Today I’m going to talk about not a particular species, but a family of animals. I couldn’t narrow it down to just one-collectively perhaps only one or two has been featured in dinosaur books, and only one in my memory has made the headlines. Remember Pristichampsus? Well, prehistoric crocodiles are fascinating to me so you can expect more. This time, it’s about a niche crocodilians exploited multiple times. Don’t worry, I won’t do them all in one go. The Philodosaurs, Dyrosaurs, and Teleosaurs can wait. Today I will restrict myself to a single but giant family of marine crocodiles. Yes, I said marine crocodiles. These are the Metriorhynchids.
Sunday, July 20, 2014
Friday, July 11, 2014
I have held off talking about this museum for a while now, as it has been nearly 15 years since I’ve been there last, and not only have I forgotten a great deal of it but also it has undergone extensive renovation in 2008. Canada, like the USA, is rich in dinosaur fossil material, and sort of acts like Mongolia to China in terms of fossils-the hotbed of Cretaceous rock. British Colombia brought us the Cambrian explosion in the Burgess Shale, but for dinosaurs, Alberta and Saskatchewan are the real treasure trove. There’s really nothing like them outside of Montana and Wyoming to the south and Mongolia across the Pacific. Lambe, Brown, and the Sternbergs found a gold mine of Cretaceous fossils, one that is still being excavated today.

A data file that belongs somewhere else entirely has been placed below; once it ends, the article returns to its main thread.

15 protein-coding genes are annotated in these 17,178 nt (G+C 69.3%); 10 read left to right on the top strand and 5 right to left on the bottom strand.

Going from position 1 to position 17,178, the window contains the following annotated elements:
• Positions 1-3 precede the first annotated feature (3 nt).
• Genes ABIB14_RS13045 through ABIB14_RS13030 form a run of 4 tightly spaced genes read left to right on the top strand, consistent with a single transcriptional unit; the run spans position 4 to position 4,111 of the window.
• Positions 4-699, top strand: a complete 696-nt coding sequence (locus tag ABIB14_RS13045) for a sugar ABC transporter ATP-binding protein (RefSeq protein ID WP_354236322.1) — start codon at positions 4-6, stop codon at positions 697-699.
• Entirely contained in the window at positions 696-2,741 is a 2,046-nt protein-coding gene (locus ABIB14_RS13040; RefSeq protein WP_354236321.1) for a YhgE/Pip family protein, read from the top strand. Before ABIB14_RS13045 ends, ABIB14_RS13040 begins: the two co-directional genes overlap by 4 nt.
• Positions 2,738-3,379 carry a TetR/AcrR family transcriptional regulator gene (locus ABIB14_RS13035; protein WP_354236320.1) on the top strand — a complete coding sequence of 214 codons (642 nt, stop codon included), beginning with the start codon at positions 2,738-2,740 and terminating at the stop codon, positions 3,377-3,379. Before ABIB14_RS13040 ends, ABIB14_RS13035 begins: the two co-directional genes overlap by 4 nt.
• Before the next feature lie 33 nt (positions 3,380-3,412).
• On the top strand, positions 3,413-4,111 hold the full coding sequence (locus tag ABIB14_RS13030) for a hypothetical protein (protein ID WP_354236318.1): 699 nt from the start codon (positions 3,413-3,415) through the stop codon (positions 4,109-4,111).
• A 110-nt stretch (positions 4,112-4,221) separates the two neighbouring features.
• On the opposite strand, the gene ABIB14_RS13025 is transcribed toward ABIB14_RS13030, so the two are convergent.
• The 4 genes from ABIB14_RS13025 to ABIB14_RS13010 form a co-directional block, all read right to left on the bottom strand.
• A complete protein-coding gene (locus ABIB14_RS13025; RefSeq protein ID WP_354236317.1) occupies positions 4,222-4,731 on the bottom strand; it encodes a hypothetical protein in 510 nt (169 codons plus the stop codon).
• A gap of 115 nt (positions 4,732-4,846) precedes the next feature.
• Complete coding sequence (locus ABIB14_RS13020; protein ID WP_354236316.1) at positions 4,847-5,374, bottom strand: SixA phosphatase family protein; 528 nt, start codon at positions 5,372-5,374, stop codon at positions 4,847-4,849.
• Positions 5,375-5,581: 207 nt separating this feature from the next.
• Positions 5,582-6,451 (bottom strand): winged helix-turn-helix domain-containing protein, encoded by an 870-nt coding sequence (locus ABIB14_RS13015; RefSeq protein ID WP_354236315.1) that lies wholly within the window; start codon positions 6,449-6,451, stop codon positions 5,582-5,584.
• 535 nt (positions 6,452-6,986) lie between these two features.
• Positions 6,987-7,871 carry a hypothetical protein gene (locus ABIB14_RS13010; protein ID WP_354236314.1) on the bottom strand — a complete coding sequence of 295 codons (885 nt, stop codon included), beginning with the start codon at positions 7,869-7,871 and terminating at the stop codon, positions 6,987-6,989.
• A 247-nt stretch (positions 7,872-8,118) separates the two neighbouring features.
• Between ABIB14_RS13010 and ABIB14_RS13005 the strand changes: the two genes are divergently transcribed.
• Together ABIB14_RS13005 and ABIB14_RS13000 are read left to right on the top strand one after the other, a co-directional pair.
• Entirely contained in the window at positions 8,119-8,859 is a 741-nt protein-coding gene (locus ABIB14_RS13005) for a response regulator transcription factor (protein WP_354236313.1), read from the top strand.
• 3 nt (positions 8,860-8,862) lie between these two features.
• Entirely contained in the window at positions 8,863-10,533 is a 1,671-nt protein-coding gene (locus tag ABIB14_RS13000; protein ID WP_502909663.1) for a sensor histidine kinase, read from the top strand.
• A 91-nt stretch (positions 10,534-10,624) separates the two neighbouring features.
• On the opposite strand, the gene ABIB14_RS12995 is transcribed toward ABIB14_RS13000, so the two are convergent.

Like the southern American West, while a lot of fossils are stored and studied nearby (in this case, the Royal Tyrell Museum in Drumheller near Edmonton), a great deal have made it to the East. While the US fossils were shipped to Chicago, Pittsburg, Washington, New Haven, Philadelphia and Washington DC, the Canadian fossils were sent to Toronto and Ottawa. The National Canadian Museum of Nature will be covered next in the series, but today we’re looking at the Royal Ontario Museum.